Basic Preferences

From Textpattern CMS User Documentation

Figure 1: The Basic Preferences tab.

The Basic Preferences tab is the first most important panel in a new Textpattern site; it (along with Advanced Preferences and Language Preferences) is where you configure just about every aspect of how you want your site to function on a regular basis.

The Basic Preferences panel is organized into two regions: "Publish" and "Comments". Both regions control the global site settings for article publishing and article commenting, respectively.

Note: You can also control comments at the article level in the Write panel, which effectively overrides the global setting on that given article.



The Publish preferences are an important aspect of site configuration and used by Textpattern in other instances of your site, not the least of which will be proper diagnostics monitoring, and how certain information is presented to site visitors. There are a number of different settings (Figure 2), which are discussed below.

Figure 2: The Publish region of the Basic Preferences view in the Preferences admin panel.

Site name

The "Site name" is simply the title of your website. For example your personal blog called "The Big Bamboozler" or your business site called "Willie Web Design". By default, Textpattern fills this field with "Your site", which of course you should change.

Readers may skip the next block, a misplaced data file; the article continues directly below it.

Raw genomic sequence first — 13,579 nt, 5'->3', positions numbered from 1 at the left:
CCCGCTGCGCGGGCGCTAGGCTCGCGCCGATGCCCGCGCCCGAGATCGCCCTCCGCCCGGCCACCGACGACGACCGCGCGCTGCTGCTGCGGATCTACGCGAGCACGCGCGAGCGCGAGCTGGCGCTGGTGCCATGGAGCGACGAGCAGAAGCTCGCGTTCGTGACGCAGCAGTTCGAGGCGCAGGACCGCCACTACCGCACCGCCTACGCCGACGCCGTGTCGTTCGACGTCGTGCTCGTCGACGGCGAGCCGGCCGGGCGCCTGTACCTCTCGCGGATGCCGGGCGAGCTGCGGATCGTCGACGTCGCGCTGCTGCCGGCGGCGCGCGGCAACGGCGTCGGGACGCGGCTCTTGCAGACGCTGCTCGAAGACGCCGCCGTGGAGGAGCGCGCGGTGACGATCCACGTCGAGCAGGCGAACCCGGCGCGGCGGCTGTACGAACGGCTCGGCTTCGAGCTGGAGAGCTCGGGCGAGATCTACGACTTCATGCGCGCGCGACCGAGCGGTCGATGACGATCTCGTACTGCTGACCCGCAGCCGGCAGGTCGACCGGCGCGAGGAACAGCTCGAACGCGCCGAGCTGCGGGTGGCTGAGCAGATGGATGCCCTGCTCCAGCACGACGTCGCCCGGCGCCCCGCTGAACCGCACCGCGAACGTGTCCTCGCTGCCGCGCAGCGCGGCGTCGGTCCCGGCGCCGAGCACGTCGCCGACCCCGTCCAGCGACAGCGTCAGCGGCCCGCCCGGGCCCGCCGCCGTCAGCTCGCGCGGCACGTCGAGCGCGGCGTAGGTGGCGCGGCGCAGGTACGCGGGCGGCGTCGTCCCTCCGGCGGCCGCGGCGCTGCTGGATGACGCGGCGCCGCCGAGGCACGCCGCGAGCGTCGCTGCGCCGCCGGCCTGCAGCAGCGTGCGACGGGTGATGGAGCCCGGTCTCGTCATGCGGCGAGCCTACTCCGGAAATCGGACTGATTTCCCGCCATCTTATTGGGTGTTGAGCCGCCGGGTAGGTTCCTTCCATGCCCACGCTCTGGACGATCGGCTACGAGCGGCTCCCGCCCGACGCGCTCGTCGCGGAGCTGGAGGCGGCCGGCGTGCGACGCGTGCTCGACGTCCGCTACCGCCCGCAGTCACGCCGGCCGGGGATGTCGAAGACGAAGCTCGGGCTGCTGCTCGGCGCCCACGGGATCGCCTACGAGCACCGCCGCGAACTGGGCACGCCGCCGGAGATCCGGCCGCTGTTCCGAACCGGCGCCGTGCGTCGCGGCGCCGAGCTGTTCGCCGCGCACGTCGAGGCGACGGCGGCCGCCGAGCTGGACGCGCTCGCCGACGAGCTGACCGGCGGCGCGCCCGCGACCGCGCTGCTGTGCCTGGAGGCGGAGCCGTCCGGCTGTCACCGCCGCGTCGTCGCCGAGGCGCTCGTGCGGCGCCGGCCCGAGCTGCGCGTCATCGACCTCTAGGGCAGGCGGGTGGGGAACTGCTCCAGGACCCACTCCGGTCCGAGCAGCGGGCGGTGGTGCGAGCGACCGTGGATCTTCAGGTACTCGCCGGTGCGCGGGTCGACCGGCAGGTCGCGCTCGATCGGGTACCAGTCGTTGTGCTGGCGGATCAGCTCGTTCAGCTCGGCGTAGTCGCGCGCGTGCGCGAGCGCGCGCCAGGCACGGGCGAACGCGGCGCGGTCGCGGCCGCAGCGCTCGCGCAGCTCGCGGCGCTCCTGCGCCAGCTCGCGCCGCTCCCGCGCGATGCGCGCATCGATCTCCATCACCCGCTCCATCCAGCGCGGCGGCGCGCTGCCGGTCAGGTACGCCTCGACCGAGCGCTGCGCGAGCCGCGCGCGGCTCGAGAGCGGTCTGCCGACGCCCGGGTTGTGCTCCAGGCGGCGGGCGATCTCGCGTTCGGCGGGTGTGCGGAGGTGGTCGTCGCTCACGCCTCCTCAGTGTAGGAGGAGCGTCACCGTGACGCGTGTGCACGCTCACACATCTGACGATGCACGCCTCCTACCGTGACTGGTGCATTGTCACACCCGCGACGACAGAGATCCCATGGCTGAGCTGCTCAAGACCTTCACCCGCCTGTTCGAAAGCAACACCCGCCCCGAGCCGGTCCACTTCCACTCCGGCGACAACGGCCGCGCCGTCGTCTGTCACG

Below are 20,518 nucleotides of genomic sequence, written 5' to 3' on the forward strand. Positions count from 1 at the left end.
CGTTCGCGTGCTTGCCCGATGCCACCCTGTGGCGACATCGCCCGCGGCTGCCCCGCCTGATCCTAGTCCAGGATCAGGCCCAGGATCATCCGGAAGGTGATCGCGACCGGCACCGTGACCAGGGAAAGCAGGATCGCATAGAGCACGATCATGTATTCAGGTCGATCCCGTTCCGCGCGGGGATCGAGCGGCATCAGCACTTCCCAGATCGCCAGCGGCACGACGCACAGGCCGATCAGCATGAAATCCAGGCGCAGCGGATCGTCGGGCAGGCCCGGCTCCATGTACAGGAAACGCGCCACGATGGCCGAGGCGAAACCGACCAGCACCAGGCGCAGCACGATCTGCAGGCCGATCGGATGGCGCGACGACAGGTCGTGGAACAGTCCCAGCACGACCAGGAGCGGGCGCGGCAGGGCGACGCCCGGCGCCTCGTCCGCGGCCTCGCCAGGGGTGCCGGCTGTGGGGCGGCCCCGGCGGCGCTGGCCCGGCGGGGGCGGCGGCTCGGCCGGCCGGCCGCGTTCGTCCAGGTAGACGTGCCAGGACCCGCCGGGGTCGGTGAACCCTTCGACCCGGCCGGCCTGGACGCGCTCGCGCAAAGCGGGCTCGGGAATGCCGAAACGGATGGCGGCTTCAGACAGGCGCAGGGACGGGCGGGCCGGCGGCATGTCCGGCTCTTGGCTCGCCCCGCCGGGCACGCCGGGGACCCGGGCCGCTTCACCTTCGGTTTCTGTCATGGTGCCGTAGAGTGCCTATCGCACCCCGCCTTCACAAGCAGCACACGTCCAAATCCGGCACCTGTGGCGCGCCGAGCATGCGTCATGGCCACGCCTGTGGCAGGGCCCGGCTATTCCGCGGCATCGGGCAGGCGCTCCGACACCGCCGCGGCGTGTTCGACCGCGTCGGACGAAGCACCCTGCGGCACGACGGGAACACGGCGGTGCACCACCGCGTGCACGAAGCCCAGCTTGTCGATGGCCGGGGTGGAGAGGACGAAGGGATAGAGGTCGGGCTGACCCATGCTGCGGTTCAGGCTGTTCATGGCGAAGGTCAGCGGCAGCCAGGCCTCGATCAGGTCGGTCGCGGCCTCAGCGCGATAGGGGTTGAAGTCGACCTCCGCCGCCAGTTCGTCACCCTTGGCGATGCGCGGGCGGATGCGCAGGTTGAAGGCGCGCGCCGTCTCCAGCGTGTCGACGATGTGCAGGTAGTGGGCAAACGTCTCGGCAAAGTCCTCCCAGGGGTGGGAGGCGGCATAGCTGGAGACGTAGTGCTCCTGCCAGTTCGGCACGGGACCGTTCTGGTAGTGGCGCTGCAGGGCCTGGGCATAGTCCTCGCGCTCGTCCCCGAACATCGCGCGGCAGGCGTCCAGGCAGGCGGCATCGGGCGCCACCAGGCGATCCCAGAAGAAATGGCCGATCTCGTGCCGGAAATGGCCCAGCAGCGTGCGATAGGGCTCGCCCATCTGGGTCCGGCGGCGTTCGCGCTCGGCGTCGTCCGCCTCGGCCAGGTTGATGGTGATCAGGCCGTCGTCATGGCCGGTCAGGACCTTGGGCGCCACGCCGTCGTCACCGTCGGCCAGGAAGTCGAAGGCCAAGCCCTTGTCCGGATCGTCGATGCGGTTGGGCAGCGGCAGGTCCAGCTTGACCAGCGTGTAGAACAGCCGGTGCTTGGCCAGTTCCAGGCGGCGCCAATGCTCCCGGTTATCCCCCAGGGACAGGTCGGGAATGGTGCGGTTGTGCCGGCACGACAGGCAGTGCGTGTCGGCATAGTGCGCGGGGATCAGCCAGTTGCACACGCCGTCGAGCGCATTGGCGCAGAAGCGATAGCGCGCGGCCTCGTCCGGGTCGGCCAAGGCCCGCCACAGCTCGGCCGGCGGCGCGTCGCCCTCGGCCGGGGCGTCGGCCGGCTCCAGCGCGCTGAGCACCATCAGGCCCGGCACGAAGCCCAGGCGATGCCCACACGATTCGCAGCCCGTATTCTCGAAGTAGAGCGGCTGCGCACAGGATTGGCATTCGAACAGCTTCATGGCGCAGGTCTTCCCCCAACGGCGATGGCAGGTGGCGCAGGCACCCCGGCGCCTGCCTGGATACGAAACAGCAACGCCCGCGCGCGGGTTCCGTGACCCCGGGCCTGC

Site slogan

The "Site slogan" is meant for a site subheading, motto, or other quip that you fancy for your site. Considering the business name above, Willie Web Design; Willie might like the line "Nothing but the best!" in his branding, so he would put that in this field. The tagline is optional; you do not have to ise it if nothing is appropriate for your site.

Note: As of Textpattern version 4.0.7, the site slogan is HTML-escaped before output. So the site slogan should be plain text, with no HTML tags.

Site URL

The "Site URL" information is important for many reasons, not the least of which is simply making your Textpattern site work. The Site URL will be your Web site domain, without the http:// prefix and without a trailing forward slash ("/"); for example, or if you force dropping the "www" by way of rewrite rules, use

If you install in a subdirectory, then it will be something like

Production status

The production status provides a means for monitoring your site (or not) as you work. There are three options, and each is specific to a particular activity, as described below. (See the FAQ, What does the production status setting do? for a similar explanation.)

Live: This mode is primarily intended for production (live) publishing; i.e. your site is designed and ready to go, and people on the Internet are visiting it. In this mode, no error reporting or Diagnostics information will be sent to the page. Generally, "Live" mode is preferred, as it imposes the least overhead on the server. Furthermore, you certainly don't want sensitive error messages to be showing up on your live site. If your site is live to the world, always run it in live mode. If you need to "Test" or "Debug", you should either do that in a secured directory or on a local server.